Alice Pung is a bestselling writer whose work spans fiction, memoir, nonfiction and children’s fiction. A recurring theme of her work is the importance of acknowledging Asian-Australians as part of Australia’s national identity and her creative output is striking for its ability to communicate this to a broad readership of varying ages.
Pung was born in Footscray a month after her Chinese-Cambodian parents arrived in Australia. Her father was a survivor of the brutal Khmer Rouge regime, his experiences recounted by Pung in her award-winning book Her Father’s Daughter. Pung grew up in Footscray and Braybrook and works such as Unpolished Gem and Laurinda draw on her experiences. She was editor of the pivotal collection Growing Up Asian in Australia and is also author of the Marly series of books for children.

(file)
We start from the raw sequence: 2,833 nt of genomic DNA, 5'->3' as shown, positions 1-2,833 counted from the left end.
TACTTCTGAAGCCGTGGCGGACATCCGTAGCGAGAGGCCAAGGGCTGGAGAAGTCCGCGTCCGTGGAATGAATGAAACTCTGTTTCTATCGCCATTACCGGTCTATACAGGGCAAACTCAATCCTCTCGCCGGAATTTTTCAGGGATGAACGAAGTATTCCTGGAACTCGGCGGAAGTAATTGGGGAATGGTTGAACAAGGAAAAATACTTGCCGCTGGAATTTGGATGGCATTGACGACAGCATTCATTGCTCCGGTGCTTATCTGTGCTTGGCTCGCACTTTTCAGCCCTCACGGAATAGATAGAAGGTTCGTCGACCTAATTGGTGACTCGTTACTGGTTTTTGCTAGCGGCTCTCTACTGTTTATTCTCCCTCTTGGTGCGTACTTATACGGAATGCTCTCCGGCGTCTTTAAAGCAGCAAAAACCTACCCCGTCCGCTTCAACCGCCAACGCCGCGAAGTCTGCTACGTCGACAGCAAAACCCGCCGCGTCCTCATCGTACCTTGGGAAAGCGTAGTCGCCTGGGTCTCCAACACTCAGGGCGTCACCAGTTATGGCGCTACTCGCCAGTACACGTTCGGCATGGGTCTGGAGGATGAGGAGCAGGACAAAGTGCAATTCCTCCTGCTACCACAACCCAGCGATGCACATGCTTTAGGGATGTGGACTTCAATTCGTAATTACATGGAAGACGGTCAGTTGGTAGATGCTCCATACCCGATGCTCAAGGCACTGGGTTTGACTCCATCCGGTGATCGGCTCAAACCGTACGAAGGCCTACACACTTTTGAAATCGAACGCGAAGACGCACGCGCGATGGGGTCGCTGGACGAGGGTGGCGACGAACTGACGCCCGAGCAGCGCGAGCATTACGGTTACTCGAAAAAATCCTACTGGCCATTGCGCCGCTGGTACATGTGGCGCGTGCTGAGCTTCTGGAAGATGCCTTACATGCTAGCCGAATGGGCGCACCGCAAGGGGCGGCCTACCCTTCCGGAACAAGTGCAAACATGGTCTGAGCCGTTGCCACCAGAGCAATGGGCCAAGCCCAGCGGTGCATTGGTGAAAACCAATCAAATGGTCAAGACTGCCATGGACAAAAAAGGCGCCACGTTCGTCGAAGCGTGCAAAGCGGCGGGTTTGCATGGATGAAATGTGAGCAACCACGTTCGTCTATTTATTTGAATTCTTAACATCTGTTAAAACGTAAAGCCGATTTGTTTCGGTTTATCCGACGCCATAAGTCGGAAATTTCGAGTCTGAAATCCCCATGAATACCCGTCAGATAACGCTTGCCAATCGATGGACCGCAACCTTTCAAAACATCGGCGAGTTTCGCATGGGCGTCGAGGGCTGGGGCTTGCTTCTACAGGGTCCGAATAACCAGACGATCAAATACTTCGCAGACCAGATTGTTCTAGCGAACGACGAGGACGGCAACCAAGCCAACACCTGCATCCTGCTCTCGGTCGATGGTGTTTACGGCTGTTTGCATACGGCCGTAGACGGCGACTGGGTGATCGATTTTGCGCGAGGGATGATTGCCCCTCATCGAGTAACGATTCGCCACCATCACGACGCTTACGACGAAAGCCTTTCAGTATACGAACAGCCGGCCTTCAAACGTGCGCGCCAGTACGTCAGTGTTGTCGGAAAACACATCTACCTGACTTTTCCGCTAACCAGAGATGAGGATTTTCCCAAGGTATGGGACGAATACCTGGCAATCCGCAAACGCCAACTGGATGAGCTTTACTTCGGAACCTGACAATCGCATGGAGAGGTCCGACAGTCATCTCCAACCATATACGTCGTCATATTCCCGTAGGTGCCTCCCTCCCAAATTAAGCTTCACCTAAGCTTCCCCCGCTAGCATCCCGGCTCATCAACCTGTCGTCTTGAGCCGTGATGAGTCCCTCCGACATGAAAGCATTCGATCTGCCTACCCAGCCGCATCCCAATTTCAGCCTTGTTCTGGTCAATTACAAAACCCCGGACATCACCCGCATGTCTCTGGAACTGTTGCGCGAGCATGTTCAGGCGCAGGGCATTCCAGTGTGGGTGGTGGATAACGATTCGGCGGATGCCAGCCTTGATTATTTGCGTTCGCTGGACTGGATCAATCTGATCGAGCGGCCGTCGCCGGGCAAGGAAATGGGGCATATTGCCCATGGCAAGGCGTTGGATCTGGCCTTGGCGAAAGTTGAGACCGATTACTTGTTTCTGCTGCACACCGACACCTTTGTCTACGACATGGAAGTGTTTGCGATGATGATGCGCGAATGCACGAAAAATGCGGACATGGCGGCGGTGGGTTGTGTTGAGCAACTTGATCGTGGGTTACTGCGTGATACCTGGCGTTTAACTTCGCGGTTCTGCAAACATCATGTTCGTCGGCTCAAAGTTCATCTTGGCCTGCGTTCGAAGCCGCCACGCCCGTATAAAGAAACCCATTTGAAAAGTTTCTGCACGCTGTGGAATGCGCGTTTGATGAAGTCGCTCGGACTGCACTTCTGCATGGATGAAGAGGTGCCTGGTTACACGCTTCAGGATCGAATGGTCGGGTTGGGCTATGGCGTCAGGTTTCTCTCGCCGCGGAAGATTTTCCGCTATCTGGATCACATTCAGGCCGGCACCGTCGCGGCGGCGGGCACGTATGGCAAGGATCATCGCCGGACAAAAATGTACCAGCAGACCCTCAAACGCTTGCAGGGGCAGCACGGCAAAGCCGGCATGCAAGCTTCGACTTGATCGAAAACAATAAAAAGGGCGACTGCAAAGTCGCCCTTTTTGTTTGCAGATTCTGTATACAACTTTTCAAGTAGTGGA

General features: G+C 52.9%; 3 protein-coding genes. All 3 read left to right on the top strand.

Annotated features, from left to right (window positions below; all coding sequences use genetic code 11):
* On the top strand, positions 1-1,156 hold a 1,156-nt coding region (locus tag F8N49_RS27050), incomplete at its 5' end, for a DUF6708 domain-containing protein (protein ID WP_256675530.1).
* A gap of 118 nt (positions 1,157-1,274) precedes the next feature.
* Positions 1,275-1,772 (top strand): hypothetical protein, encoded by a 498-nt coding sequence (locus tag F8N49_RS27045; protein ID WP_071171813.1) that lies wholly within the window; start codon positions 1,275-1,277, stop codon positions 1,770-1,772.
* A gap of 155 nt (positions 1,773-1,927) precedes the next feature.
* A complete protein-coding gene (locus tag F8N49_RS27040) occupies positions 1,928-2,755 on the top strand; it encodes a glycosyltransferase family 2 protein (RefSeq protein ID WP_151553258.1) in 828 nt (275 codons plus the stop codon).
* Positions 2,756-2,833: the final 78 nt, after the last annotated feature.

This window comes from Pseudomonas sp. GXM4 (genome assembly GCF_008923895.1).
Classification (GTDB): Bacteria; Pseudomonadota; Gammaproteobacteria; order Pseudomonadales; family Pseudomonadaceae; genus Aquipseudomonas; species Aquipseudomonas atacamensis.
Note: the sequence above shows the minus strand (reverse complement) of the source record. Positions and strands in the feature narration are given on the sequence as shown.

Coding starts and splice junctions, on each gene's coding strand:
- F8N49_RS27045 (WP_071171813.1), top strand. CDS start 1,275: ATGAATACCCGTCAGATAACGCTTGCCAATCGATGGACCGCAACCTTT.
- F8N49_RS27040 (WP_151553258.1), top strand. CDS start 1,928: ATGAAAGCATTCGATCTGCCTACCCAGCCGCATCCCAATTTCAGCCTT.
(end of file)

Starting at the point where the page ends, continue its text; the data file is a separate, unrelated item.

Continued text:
Pung has won numerous awards, including the Australian Book Industry Newcomer of the Year Award, the NSW Premier’s Literary Awards Ethel Turner Prize for Young People’s Literature and the Western Australian Premier’s Book Award for Non-Fiction. She has also been shortlisted several times for the Victorian and NSW Premiers’ Literary Awards and for the Queensland Literary Awards. Her work has been translated into numerous languages, sold throughout the US, Asia and Europe, and taught in secondary schools and universities in Australia and abroad.
Pung is a practising lawyer who currently works in the areas of pay equity and minimum wages.